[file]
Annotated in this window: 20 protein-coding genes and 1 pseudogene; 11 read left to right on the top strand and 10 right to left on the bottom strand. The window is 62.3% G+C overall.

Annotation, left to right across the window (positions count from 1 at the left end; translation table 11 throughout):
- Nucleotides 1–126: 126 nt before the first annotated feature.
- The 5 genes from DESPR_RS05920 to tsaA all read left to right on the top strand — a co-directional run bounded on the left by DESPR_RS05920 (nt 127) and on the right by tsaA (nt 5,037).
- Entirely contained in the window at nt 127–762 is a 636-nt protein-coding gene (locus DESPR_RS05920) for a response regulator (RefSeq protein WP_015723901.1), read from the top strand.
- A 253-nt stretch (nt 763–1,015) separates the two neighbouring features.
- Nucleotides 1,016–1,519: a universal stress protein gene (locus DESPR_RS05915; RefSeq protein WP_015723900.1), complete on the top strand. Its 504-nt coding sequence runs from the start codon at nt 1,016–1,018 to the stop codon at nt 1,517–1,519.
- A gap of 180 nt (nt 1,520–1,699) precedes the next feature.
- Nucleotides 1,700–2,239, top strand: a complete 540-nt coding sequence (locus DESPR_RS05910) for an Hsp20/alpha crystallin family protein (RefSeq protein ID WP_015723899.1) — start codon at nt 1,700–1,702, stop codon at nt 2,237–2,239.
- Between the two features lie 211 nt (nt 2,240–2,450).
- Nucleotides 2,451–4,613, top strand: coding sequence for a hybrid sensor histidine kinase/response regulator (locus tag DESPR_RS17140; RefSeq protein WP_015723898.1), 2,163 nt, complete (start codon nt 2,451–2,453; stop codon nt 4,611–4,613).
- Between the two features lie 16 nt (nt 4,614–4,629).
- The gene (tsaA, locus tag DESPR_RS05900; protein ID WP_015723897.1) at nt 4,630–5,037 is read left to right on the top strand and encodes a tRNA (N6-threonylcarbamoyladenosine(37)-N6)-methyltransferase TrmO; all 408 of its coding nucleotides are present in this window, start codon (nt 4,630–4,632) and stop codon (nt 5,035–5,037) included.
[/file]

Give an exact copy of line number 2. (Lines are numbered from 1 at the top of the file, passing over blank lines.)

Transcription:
Annotation, left to right across the window (positions count from 1 at the left end; translation table 11 throughout):